It starts with a primarily white universe*. If you really look at the worlds that the majority of games, even today, are set in, you’ll most likely notice a pattern: protagonists, antagonists, and random NPCs will tend to be white more often than not. You can read more about this trend, which is not confined to video games, in the post Why is the Universe full of White people? over at Angry Black Woman Blog.

The usual amount of racism doesn’t stop with the relative invisiblity of non-white characters, though. It extends to the concept that every non-white character that exists does so in a marked (versus the unmarked white) state. The marking of a character can be through comments drawing attention to the character’s race and/or through the use of clear racial stereotypes. See On Indigo Prophecy, Part 2: So Bad, It’s Racist for an example of this.

Ultimately, the “usual amount of racism” is things that, when viewed as separate entities, don’t seem that bad. Because of this criticism can be easily countered, and typical arguments include “there’s a good reason that the protagonist is white”, or “but the use of [racial stereotype] is done in a way that makes the character look cool, so it’s actually a good thing!“, or even, “why can’t you just be happy that the character was included at all?”

II. So why isn’t there any discussion?

With all the recent FPS’s set in the middle east, no one is saying anything about islam haters in games.
[From Resident Evil 5 Trailer, comment by Kuaz Omega]

This question comes in many forms, the most typical of which are “why aren’t you discussing white-on-white violence?” or “why aren’t you discussing [x minority] on white violence”.

The answer to the assertion of “white-on-white violence” not being discussed is that, of course it is. What do you think all the media attention gamers hate is all about? White-on-white violence in video games is talked about all the time. Sensationalist media, studies (good and bad), bloggers talking about the issue… it’s right in the faces of people who use the arguments, but they don’t see it as “white-on-white violence” because white is an unmarked state. The media only mentions the race of the characters in question when it’s a non-white person involved — such as with Grand Theft Auto: San Andreas — and therefore people only see “violence” when really it’s a discussion of “white-on-white violence.”

As for “[x minority] on white violence”, who can name a recent game that was widely distributed and played in the West which featured a non-white character killing primarily white people? Even counting the aforementioned GTA game, in which there were plenty of non-white people to kill in addition to the white ones, the number likely does not come close to reaching double digits. Beyond just recently distributed, how many games like that that have been made for a Western audience in total can you think of? Now compare that to the number of games featuring other kinds of violence and you have your answer as to why the “[x minority] on white violence” hasn’t received much attention.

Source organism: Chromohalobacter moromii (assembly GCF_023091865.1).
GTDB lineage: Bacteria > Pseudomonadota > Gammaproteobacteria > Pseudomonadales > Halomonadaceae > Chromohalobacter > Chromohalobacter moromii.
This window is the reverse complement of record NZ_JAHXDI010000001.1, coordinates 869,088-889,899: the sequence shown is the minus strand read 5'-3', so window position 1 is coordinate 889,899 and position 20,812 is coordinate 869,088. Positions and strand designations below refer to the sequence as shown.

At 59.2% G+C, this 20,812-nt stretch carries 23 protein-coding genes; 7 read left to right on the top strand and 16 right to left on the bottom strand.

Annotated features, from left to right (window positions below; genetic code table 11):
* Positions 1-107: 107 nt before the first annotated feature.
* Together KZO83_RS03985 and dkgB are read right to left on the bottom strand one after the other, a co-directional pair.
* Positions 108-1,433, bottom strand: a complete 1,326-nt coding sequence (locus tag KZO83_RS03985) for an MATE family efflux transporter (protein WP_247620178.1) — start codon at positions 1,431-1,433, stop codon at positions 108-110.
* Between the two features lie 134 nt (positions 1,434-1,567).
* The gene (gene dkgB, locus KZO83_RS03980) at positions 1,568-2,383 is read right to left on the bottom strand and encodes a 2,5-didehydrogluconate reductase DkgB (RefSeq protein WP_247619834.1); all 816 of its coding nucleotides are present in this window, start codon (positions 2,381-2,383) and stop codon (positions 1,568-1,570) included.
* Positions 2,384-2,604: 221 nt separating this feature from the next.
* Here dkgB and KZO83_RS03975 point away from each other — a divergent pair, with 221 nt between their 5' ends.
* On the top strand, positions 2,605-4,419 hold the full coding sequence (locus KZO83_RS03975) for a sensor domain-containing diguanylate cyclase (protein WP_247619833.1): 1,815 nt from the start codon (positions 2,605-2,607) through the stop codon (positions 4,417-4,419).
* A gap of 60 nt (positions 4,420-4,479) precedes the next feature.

III. So… usual racism, no discussion, what’s up with that?

Off the top of your head, name 5 black video game characters. Now, exclude any characters that were not main characters. Now exclude any that appear in a sports game or hip-hop based game. Finally, exclude any characters that embody stereotypical representations of African Americans. (Yes, that means excluding CJ from Grand Theft Auto: San Andreas.) How many are left in your list?
[From Denial and Delusion - Why Public Conversations About Race Fail Before They Begin by Latoya Peterson]

As for the answer on why games that display the usual amount of racism don’t get much attention, the simple answer is that even the people who are actively anti-racist are resigned to accepting that level of racism in games. Games that go above and beyond the call of duty tend to get praised — just as games that exceed the “tolerable racism quotient” tend to get slammed — but those that are bad, but not as bad as they could be, get a sigh, a head shake, and everyone but the most dedicated anti-racist game blogger move on to other subjects.

Indeed, when these subjects are taken on it tends to be not from a game-specific angle, which (especially considering the rabid fans that come out of the woodworks, as we’ve witnessed with Resident Evil 5) is generally considered to be fighting a losing battle, but rather from a general one that talks about trends and their effects. While there’s nothing wrong with the white American Jill Valentine being the protagonist (along with her white male partner, Chris Redfield) of Resident Evil 1, it becomes a bit more suspect when all of the protagonists in the series are white. Then take that in the context of not just the Resident Evil series, but Silent Hill, Max Payne… the default avatars in FPS games being white, protagonist races in strategy games tending towards the light end of the skintone spectrum, RPG protagonists having white markers and/or the absence of non-white markers (primarily in skintone and hair choices). What all that begins to add up to is a trend.

One game does not make a trend. One game that displays the usual amount of racism can be easily dismissed — even more easily than a game with blatant race issues, such as Resident Evil 5. Because of this, unless one is citing it in reference to a trend, or building evidence to support a known trend, most bloggers are not going to go into the minutia only to deal with cries of “you’re making a mountain out of a molehill!”

IV. Conclusion

So, in conclusion, one of the reasons that the other Resident Evil games haven’t yet gathered any criticism from bloggers is that they contain only the usual amount of racism. The lack of criticism doesn’t indicate a lack of a problem, nor is it in any way a valid way of deflecting criticism off of the problems in Resident Evil 5.

For a more in-depth look at racial inclusiveness in games, please see Latoya Peterson’s Racial Inclusiveness in Gaming article in Cerise. I also highly recommend reading through the links provided at the end of that article in order to get an idea of the current state of anti-racist theory in video game critical theory.